REFLECTIONS ON THE REVOLUTION IN EUROPE: In a Letter Intended to Have Been Sent to a Gentleman in Warsaw by Ralf Dahrendorf

REFLECTIONS ON THE REVOLUTION IN EUROPE: In a Letter Intended to Have Been Sent to a Gentleman in Warsaw

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Former director of the London School of Economics, Dahrendorf (Society and Democracy in Germany, 1967) now draws on his extensive knowledge of politics and philosophy to analyze the options available to the revolutionary governments in Eastern Europe. Inspired by Edmund Burke's Reflections on the Revolution in France, Dahrendorf presents this treatise on the recent uprisings in the form of a letter to a Polish friend. It is divided into three parts: his thoughts on revolution and the need for open societies; the political and economic prerequisites for freedom; and the problem of Germany and the future of European unity. Dahrendorf invokes past and contemporary authorities, especially Karl Popper, to urge Eastern European nations to reject all ideological bases of government, however enticing, and to commit themselves to creating open societies with individual freedoms and constitutional governments. He realizes, however, that the preconditions for establishing open societies have been inadequately thought out and are not easily met. According to Dahrendorf, the creation of open societies requires delicate balances between economic growth, social justice, and the emergence of constitutional institutions. A failure to strike such balances could result in a return to fascist-like regimes. Although Eastern Europe is focused on self-determination while Western Europe is seeking new forms of unification, Dahrendorf encourages Eastern European nations to develop their own pluralistic societies while maintaining and increasing their contacts with Western Europe. He sees little to fear from a reunited Germany. A thoughtful, well-written essay advocating that Eastern Europe draw upon the liberal constitutional tradition of the West to create conditions in which open societies can flourish. (For some fine, on-the-scene coverage of Eastern European events, see William Echikson's Lighting the Night, reviewed below.)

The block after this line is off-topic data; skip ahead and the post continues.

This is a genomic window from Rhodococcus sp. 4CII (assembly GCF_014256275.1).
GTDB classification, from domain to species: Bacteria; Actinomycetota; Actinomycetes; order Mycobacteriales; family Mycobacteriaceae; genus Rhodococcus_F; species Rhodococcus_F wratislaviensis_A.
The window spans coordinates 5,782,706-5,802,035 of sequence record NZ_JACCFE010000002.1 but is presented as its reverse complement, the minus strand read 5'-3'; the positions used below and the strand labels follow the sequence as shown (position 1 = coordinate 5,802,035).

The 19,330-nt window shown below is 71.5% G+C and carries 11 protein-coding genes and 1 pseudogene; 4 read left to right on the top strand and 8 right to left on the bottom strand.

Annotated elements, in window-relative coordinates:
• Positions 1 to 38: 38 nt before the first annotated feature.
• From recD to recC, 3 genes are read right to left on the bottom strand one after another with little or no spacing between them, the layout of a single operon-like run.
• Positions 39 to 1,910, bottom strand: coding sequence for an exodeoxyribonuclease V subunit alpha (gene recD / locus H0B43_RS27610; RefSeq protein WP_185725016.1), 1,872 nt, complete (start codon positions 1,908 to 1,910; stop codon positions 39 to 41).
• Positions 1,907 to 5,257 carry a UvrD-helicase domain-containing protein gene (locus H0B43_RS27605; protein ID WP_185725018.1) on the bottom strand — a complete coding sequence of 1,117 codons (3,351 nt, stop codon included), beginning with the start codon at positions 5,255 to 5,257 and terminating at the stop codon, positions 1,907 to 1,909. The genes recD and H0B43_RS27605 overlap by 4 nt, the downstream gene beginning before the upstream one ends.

Pub Date: Oct. 18th, 1990
Publisher: Times Books